There are real issues of illicit behavior in Chinese talent programs. Earlier this year, a chemist associated with Thousand Talents was convicted in Tennessee for steal trade secrets for BPA-free can liners. A hospital researcher in Ohio pleaded guilty of steal drawings for the isolation of exosomes used in medical diagnosis. Some US-based scientists have failed to disclose additional income from China in federal grant proposals or in tax returns. These are all cases of greed or individual neglect. Yet the FBI considers them to be part of a “Chinese threatWhich demands a response from “the whole of society”.

The Biden administration is reportedly considering changes to the China Initiative, which many scientific associations and civil rights groups have called “racial profiling.” But no official announcement was made. New cases have been opened under Biden; restrictions on Chinese students remain in place.

Seen from China, the sanctions, prosecutions and export controls imposed by the United States resemble prosecutions of foreign “harassment”. What has changed over the past 120 years is China’s status. It is no longer a collapsing empire but a rising superpower. Policymakers in both countries use similar techno-nationalist language to describe science as a tool of national grandeur and scientists as strategic assets in geopolitics. Both governments are continuing the military use of technologies such as quantum computing and artificial intelligence.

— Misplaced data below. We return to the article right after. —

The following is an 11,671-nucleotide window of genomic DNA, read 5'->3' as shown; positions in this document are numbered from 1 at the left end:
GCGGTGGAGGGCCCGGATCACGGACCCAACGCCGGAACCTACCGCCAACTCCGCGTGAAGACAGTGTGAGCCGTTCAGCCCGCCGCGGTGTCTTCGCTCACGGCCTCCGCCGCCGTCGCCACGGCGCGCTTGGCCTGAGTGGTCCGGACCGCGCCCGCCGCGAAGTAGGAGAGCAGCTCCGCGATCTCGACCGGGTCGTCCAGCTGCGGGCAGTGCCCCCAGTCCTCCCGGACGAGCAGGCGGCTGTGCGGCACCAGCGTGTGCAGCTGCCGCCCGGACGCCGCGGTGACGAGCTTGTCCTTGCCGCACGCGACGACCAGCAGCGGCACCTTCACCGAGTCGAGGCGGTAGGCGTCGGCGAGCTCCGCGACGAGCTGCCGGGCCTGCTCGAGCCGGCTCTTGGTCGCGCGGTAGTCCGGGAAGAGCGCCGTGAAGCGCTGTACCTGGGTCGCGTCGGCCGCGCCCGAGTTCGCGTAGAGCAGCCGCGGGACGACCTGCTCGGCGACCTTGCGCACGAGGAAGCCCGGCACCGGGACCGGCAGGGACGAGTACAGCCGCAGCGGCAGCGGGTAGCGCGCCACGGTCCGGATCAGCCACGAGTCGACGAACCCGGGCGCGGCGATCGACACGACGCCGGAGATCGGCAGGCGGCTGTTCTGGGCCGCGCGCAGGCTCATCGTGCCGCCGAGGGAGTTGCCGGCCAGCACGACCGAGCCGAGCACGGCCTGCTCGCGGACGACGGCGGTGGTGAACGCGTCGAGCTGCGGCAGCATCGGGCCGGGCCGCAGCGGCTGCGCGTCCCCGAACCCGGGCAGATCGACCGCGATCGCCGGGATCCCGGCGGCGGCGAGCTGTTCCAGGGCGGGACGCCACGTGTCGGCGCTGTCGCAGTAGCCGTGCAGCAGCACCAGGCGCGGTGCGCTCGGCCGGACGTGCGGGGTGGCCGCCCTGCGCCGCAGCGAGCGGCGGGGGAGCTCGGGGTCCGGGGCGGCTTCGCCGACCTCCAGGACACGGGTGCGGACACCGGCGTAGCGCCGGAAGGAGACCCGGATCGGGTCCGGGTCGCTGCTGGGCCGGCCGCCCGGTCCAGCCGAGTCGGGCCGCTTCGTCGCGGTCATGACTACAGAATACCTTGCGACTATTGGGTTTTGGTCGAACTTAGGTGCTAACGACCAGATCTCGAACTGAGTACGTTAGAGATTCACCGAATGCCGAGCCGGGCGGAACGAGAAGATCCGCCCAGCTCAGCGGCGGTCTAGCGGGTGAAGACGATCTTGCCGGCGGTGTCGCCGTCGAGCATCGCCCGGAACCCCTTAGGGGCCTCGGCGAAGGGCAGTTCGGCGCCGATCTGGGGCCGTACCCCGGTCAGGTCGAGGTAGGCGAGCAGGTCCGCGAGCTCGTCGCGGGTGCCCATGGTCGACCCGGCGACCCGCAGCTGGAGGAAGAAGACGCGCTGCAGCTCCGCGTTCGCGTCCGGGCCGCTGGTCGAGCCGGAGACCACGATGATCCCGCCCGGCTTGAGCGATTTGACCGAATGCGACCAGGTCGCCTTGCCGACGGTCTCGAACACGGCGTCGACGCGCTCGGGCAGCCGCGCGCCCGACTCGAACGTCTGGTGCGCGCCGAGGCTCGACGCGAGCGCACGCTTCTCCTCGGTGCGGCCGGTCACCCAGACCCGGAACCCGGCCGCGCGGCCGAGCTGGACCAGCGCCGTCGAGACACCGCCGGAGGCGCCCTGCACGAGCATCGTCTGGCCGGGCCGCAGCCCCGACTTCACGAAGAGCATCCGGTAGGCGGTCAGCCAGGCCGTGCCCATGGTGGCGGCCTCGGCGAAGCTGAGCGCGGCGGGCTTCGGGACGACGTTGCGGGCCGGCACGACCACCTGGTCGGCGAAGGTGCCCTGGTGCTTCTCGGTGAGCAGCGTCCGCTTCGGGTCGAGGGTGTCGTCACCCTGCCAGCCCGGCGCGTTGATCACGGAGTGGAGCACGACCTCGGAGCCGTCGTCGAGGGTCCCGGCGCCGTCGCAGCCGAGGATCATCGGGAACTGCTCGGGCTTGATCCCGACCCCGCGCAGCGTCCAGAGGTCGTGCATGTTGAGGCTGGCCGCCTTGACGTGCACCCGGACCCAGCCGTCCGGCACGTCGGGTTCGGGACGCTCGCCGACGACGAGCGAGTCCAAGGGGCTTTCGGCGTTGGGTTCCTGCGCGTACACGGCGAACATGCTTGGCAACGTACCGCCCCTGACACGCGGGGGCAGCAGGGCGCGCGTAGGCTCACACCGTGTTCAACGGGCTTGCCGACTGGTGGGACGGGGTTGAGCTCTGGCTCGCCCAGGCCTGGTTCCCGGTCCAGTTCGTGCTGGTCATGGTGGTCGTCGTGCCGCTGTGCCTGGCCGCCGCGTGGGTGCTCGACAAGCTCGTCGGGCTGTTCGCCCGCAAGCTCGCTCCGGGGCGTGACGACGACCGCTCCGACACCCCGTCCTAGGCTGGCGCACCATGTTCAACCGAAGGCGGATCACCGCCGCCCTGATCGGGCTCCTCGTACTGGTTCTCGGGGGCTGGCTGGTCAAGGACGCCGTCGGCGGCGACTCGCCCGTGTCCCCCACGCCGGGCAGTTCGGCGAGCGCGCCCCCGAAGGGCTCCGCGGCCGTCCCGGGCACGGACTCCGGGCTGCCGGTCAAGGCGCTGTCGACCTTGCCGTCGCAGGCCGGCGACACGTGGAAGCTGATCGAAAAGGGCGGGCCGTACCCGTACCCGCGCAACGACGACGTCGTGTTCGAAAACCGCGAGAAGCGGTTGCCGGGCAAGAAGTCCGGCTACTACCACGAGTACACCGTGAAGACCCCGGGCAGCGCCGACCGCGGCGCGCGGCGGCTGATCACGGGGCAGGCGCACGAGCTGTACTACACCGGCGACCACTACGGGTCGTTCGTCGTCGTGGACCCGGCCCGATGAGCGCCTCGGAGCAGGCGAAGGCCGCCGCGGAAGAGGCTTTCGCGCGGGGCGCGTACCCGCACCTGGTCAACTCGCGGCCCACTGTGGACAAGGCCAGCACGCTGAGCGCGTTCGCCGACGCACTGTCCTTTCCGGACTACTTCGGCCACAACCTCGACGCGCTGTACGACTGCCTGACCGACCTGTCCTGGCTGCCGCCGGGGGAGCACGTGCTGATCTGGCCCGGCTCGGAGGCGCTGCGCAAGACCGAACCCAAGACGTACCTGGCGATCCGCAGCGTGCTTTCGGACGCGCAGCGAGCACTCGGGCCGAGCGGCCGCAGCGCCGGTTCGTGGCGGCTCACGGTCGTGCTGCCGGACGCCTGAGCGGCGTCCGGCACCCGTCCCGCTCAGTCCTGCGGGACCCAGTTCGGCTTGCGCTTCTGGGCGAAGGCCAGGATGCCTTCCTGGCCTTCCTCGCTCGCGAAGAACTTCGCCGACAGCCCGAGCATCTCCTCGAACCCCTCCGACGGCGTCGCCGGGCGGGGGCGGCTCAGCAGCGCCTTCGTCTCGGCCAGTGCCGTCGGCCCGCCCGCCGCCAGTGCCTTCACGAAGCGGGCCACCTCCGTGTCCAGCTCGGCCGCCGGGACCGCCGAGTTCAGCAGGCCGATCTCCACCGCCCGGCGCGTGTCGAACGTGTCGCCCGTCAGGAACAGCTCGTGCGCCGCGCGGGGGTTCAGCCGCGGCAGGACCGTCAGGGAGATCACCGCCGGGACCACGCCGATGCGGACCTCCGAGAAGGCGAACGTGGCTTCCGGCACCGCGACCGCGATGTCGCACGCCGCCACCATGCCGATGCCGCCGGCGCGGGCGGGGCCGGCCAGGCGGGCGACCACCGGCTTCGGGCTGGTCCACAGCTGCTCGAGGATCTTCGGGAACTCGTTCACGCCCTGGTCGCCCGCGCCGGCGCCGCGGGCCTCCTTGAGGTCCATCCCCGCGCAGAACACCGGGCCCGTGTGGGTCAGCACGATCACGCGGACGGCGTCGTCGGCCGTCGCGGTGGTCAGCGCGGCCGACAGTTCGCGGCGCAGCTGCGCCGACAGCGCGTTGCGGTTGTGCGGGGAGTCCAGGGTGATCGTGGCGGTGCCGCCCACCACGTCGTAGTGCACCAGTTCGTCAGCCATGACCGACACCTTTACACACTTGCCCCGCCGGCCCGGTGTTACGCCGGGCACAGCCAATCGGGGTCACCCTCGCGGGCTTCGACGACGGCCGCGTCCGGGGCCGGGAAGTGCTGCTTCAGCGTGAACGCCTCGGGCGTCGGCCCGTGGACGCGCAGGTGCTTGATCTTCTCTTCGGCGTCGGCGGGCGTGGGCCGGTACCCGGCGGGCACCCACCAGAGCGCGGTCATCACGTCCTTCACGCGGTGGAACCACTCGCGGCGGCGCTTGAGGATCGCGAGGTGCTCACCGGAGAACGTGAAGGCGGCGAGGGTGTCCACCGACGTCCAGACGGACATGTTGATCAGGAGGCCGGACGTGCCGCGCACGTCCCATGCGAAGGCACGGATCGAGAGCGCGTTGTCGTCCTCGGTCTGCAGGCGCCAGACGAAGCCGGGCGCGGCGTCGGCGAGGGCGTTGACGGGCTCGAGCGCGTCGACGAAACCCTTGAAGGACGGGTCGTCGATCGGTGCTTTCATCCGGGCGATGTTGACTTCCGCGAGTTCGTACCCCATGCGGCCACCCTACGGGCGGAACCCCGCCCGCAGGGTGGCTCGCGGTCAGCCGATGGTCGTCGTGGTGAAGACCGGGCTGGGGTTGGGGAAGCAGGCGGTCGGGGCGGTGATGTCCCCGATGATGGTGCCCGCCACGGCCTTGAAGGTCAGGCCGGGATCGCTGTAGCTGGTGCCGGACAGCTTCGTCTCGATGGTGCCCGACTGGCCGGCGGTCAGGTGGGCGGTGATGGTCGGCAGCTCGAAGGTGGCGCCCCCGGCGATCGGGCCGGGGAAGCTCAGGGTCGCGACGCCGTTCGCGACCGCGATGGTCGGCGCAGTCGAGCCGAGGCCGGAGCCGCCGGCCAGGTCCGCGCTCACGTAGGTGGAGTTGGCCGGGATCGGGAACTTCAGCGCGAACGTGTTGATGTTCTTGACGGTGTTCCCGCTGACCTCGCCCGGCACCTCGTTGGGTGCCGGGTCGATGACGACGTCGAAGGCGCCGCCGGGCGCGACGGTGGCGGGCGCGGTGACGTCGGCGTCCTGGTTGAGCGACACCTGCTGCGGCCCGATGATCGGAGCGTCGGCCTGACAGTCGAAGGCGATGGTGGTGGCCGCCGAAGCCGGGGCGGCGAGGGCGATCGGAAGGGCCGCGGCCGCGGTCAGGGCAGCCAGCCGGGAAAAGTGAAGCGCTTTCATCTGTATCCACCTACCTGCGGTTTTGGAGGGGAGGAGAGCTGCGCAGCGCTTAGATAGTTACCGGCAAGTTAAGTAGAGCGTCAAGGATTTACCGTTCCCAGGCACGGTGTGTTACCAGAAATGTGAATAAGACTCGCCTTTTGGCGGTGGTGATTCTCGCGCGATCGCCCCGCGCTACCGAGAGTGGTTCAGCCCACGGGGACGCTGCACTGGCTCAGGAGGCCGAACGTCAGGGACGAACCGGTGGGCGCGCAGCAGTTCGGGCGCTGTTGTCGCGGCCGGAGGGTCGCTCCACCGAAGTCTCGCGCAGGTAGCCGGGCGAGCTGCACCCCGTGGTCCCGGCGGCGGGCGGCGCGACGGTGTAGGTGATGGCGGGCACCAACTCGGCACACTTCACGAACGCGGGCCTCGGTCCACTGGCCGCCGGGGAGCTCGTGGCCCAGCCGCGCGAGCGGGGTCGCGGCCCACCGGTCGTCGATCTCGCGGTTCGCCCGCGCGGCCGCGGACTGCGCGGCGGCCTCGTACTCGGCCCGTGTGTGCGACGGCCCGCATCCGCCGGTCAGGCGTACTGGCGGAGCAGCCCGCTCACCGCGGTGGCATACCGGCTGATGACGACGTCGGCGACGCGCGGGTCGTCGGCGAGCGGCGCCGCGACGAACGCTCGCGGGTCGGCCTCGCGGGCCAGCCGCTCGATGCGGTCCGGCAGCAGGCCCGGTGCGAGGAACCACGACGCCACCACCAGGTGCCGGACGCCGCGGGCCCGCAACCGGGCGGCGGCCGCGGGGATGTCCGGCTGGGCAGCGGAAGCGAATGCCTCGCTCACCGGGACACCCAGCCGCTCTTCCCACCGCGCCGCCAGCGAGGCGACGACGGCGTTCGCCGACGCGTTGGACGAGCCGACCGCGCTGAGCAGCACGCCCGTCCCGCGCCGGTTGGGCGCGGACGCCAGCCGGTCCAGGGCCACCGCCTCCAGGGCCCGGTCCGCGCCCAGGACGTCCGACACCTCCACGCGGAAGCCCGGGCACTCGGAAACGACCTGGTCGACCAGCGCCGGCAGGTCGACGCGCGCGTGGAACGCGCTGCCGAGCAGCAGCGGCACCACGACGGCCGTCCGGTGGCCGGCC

“We are not looking for conflict, but we are welcoming fierce competition,” National Security Advisor Jake Sullivan said at the Alaska summit. Yang Jiechi responded by saying that the past clashes between the two countries have only hurt the United States, while China is coping.

Much of the Chinese public relishes the prospect of competing with the United States. Take a popular saying from Mao: “Those who fall behind will be beaten!” The phrase comes from a speech by Joseph Stalin, who stressed the importance of industrialization for the Soviet Union. For the Chinese public, largely unaware of its origins, it evokes the recent past, when a weak China was plundered by foreigners. When I was little, my mother would often repeat the phrase at home, distilling a century of national humiliation into a personal drive for excellence. It wasn’t until later, in adulthood, that I began to question the underlying logic: does competition between nations make sense? By what metric and for what purpose?